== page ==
Sunday, August 2, 2015

Cooling Ahead and Supersmoke

Although the temperatures earlier today were suppressed a bit by high level convection that moved through, that air above us is equally warm and many should get near 90F.   But today should be the last really hot day for a while, since the circulation over the eastern Pacific will be be changing substantially.   Tomorrow (Monday) should slide down into the lower 80s and for the rest of the week the upper 70s looks like a good forecast.

But little precipitation the next few days, particularly west of the Cascade crest.

The best way to get a quick look at the weather situation is to examine the upper level charts and for meteorologists, the 500 hPa pressure level--roughly 18,000 feet up-- is a favorite.  This level is about half-way up in the lower layer of the atmosphere where most weather occurs:  the troposphere.  The plots below show the heights at this level (solid lines)...think of them as pressure.

This morning (5 AM) a broad ridge of high pressure (high heights) is found over the western U.S.   That is why we are warm.


  But by 5 AM Monday, things have changed!  The ridge has pushed inland and a trough of low pressure is along our coast.  Marine air will start invading of region.


By Thursday morning, the trough has moved into BC and a very weak ridge is just offshore.   Slight warming, but no 90s.

But by next weekend (5 AM Sunday is shown) a deep trough is over the West Coast.   That would bring clouds, showers, and much cooler temperatures.


Cooling temperatures and high humidities should add wildfire suppression, as will the relativity littel lightning expected during the next several days.  This is now  the climatologically warmest time of the year, but nights are starting to get longer and temperatures will inevitably start to decline later this month.

Another interesting issue is the HUGE amount of smoke coming off the Wolverine fire near Lake Chelan.   This fire has quadrupled in size during the past few days, with the smoke plume even visible from Seattle.

Here is the MODIS satellite image on Saturday afternoon.  Seattle is on the left side of the picture.  Smoke from the fire has filled much of eastern WA, with a particularly dense plume heading due eastward.


Take a look at the visible satellite image around 5 PM Saturday...the plume is amazing.  If you look closely you can see smoke from the Olympic Park fire...that has revved up as well with the warm weather.


One final thing..some weak showers are now moving northward over western Oregon into SW Washington...nothing serious, but key your eyes on them (see radar). Raining in Portland right now, with a few lighning strikes to the south.  Not much discussion of this feature in the forecasts.


Not a good day for Portland forecasts on Sunday.  Their forecast the evening before for Portland and vicinity was:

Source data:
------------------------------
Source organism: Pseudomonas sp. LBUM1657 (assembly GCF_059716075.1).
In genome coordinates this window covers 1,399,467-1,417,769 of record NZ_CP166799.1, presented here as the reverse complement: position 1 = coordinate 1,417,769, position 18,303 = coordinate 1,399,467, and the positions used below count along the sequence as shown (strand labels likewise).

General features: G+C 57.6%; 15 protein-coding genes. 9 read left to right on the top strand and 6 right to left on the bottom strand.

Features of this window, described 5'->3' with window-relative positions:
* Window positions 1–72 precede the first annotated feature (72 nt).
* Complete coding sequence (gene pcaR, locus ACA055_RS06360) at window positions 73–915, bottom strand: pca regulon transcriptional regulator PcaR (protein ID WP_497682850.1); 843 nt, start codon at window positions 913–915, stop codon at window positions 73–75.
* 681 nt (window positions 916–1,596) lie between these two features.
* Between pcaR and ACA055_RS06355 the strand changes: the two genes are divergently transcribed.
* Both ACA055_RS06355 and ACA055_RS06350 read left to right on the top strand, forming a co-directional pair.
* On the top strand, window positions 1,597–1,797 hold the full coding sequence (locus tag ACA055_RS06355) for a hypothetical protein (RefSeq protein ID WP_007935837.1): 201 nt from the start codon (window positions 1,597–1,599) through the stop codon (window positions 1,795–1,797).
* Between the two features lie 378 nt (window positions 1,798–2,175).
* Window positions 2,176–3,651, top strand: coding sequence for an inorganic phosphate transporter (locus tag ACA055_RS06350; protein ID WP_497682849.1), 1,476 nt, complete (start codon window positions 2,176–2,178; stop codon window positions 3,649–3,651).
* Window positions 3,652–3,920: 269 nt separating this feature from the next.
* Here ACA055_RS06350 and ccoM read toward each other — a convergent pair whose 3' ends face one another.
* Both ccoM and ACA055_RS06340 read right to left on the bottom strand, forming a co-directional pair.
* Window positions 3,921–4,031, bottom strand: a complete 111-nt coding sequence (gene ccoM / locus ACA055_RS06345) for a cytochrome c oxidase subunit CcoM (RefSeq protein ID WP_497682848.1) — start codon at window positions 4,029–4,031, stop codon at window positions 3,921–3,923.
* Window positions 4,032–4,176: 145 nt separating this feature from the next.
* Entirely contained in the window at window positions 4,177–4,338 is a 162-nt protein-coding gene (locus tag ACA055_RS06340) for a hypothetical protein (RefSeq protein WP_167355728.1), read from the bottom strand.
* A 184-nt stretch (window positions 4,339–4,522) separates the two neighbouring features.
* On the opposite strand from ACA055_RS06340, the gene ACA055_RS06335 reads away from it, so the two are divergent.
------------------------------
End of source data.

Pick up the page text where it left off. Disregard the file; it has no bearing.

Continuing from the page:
ORZ006-WAZ039-021115-
 GREATER PORTLAND METRO AREA-GREATER VANCOUVER AREA-
 INCLUDING THE CITIES OF...HILLSBORO...PORTLAND...WILSONVILLE...
 OREGON CITY...GRESHAM...TROUTDALE...VANCOUVER...BATTLE GROUND...
 RIDGEFIELD...WASHOUGAL...YACOLT...AMBOY
 829 PM PDT SAT AUG 1 2015
 
 ...HEAT ADVISORY IN EFFECT UNTIL 9 PM PDT SUNDAY...
 
 .TONIGHT...PARTLY CLOUDY. LOWS 60 TO 65...EXCEPT AROUND 55 IN
 OUTLYING AREAS. NORTHWEST WIND 5 TO 10 MPH. 
 .SUNDAY...MOSTLY SUNNY IN THE MORNING...THEN PARTLY CLOUDY. HIGHS
 90 TO 95. NORTHWEST WIND 5 TO 10 MPH. 
 .SUNDAY NIGHT...PARTLY CLOUDY. A 20 PERCENT CHANCE OF SHOWERS AND
 THUNDERSTORMS AFTER MIDNIGHT. LOWS AROUND 60. NORTHWEST WIND 5 TO
 15 MPH.

They were going 90-95.   Instead it was mostly clouds with highs around 80F.  
Virtually every modeling system missed the mid-level convection that was the origin
of this  forecast failure.


Announcement

     I have am giving two public lectures on the San Juan Islands this month:

First, Lopez Island at 7 PM, August 19th on "The Future of Weather Prediction"  Details here.

And on Orcas Island at 5:30 PM August 20th at the Orcas Community Church in Eastsound on "Why is the Northwest so Warm?"

3 comments:

Greg Metcalfe said...

So what is the mechanism that drives whatever might have been learned after a forecast miss into the models?

Jeff Glanzrock said...

Cliff, any suggestions for the best viewing areas sans smoke for the Perseid meteor shower Aug 12 - 14?

Thanks,
Jeff

Anonymous said...

Thank you for such an interesting and informative blog. I have a question that might make an interesting future topic. The NDBC reports very useful information for mariners. Unfortunately, this data is delayed by at least an hour by the time it gets to the website. For example, the conditions at West Point (off discovery park) are reported here: http://www.ndbc.noaa.gov/station_page.php?station=wpow1

How quickly do the conditions tend to change? Would those using the sound for work and/or pleasure benefit from true real-time reporting from these buoys?

When rigging a boat in Shilshole, sheltered from the wind, I would be likely to use the NDBC data to set up my boat, as it seems like that would be much more accurate than the forecast, or at least reveal the deviation from forecasted conditions.